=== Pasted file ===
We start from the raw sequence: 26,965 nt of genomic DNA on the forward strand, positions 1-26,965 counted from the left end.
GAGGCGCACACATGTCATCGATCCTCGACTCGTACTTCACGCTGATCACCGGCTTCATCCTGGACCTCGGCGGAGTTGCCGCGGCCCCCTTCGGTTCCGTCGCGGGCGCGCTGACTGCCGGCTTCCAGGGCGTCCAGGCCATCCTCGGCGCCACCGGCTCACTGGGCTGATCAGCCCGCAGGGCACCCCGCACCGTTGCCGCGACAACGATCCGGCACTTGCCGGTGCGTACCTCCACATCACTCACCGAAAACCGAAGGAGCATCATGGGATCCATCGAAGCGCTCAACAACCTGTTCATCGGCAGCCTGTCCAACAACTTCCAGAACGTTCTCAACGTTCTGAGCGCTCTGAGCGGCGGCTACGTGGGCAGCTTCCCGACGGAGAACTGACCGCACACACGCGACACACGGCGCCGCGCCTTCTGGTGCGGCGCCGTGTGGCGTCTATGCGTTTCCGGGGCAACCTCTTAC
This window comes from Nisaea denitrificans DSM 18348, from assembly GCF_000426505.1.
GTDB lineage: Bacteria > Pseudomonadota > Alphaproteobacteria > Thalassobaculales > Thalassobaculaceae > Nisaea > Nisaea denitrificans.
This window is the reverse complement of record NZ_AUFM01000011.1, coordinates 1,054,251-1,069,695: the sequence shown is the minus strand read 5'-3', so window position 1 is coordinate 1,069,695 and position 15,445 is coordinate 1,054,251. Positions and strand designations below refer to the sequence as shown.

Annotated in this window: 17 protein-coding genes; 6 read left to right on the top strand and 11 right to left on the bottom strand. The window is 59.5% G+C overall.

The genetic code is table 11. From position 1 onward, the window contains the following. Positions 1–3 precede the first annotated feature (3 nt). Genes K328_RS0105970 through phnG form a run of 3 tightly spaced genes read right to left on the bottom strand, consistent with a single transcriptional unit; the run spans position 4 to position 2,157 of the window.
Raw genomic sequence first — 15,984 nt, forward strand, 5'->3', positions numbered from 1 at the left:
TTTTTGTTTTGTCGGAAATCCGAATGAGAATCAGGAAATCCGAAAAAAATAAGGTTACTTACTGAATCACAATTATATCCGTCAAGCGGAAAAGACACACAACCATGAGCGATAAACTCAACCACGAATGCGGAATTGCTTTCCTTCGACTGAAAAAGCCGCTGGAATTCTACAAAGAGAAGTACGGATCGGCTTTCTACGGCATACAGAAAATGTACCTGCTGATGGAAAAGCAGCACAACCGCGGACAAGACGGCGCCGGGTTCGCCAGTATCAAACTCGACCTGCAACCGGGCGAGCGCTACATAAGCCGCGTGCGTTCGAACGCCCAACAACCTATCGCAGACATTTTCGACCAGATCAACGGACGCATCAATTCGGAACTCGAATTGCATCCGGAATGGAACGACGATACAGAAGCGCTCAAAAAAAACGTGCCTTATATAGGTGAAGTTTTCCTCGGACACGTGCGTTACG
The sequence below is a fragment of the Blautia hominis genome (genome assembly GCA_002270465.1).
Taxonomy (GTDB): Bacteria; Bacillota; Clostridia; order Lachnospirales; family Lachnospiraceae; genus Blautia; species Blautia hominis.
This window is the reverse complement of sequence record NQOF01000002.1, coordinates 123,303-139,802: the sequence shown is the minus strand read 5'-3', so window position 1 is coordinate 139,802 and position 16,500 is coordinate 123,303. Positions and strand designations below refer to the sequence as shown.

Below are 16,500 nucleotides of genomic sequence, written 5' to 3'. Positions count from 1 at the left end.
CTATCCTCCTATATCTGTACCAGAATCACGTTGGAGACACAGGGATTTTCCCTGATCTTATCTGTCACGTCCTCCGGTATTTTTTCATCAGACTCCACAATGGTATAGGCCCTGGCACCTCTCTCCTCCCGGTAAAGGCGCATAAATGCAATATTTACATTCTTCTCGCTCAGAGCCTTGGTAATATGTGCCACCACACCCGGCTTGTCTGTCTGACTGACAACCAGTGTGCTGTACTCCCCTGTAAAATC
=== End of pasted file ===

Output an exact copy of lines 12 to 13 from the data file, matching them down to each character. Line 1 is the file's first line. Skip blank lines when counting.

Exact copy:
This window is the reverse complement of sequence record NQOF01000002.1, coordinates 123,303-139,802: the sequence shown is the minus strand read 5'-3', so window position 1 is coordinate 139,802 and position 16,500 is coordinate 123,303. Positions and strand designations below refer to the sequence as shown.

Below are 16,500 nucleotides of genomic sequence, written 5' to 3'. Positions count from 1 at the left end.